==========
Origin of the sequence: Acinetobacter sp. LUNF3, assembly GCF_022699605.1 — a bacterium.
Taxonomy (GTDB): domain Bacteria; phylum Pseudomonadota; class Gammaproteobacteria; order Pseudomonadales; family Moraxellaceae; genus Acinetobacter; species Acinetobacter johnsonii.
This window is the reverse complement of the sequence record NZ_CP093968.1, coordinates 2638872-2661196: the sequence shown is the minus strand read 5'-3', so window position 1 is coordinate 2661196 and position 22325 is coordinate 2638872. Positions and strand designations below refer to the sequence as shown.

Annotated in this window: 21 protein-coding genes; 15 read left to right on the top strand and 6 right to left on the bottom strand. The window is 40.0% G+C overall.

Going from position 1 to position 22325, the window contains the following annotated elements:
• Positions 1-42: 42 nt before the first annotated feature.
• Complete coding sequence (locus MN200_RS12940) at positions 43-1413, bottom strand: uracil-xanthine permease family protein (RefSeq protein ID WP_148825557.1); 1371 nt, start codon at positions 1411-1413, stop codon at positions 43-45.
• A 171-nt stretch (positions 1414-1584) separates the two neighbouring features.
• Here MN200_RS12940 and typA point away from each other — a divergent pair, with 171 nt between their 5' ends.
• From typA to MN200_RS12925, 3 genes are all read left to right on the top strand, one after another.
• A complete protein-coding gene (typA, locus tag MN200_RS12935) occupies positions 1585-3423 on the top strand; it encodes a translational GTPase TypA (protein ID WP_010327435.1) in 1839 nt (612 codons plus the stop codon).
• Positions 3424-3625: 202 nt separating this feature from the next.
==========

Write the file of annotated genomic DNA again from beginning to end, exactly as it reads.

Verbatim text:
Origin of the sequence: Acinetobacter sp. LUNF3, assembly GCF_022699605.1 — a bacterium.
Taxonomy (GTDB): domain Bacteria; phylum Pseudomonadota; class Gammaproteobacteria; order Pseudomonadales; family Moraxellaceae; genus Acinetobacter; species Acinetobacter johnsonii.
This window is the reverse complement of the sequence record NZ_CP093968.1, coordinates 2638872-2661196: the sequence shown is the minus strand read 5'-3', so window position 1 is coordinate 2661196 and position 22325 is coordinate 2638872. Positions and strand designations below refer to the sequence as shown.

Annotated in this window: 21 protein-coding genes; 15 read left to right on the top strand and 6 right to left on the bottom strand. The window is 40.0% G+C overall.

Going from position 1 to position 22325, the window contains the following annotated elements:
• Positions 1-42: 42 nt before the first annotated feature.
• Complete coding sequence (locus MN200_RS12940) at positions 43-1413, bottom strand: uracil-xanthine permease family protein (RefSeq protein ID WP_148825557.1); 1371 nt, start codon at positions 1411-1413, stop codon at positions 43-45.
• A 171-nt stretch (positions 1414-1584) separates the two neighbouring features.
• Here MN200_RS12940 and typA point away from each other — a divergent pair, with 171 nt between their 5' ends.
• From typA to MN200_RS12925, 3 genes are all read left to right on the top strand, one after another.
• A complete protein-coding gene (typA, locus tag MN200_RS12935) occupies positions 1585-3423 on the top strand; it encodes a translational GTPase TypA (protein ID WP_010327435.1) in 1839 nt (612 codons plus the stop codon).
• Positions 3424-3625: 202 nt separating this feature from the next.